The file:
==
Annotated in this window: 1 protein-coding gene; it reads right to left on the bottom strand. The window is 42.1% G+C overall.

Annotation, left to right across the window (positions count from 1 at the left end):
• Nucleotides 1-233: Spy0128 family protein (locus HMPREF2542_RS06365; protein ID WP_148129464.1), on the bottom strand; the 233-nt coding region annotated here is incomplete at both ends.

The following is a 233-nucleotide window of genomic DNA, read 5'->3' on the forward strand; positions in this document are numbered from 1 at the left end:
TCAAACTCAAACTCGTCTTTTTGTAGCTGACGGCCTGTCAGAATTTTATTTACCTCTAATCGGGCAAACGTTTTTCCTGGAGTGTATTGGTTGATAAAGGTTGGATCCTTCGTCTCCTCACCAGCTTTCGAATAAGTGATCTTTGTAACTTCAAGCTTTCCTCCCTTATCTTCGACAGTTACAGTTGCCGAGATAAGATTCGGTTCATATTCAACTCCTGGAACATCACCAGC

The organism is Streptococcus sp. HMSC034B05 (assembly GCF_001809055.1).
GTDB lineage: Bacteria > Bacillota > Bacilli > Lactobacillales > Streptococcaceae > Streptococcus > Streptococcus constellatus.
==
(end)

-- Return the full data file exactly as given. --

Annotated in this window: 1 protein-coding gene; it reads right to left on the bottom strand. The window is 42.1% G+C overall.

Annotation, left to right across the window (positions count from 1 at the left end):
• Nucleotides 1-233: Spy0128 family protein (locus HMPREF2542_RS06365; protein ID WP_148129464.1), on the bottom strand; the 233-nt coding region annotated here is incomplete at both ends.

The following is a 233-nucleotide window of genomic DNA, read 5'->3' on the forward strand; positions in this document are numbered from 1 at the left end:
TCAAACTCAAACTCGTCTTTTTGTAGCTGACGGCCTGTCAGAATTTTATTTACCTCTAATCGGGCAAACGTTTTTCCTGGAGTGTATTGGTTGATAAAGGTTGGATCCTTCGTCTCCTCACCAGCTTTCGAATAAGTGATCTTTGTAACTTCAAGCTTTCCTCCCTTATCTTCGACAGTTACAGTTGCCGAGATAAGATTCGGTTCATATTCAACTCCTGGAACATCACCAGC

The organism is Streptococcus sp. HMSC034B05 (assembly GCF_001809055.1).
GTDB lineage: Bacteria > Bacillota > Bacilli > Lactobacillales > Streptococcaceae > Streptococcus > Streptococcus constellatus.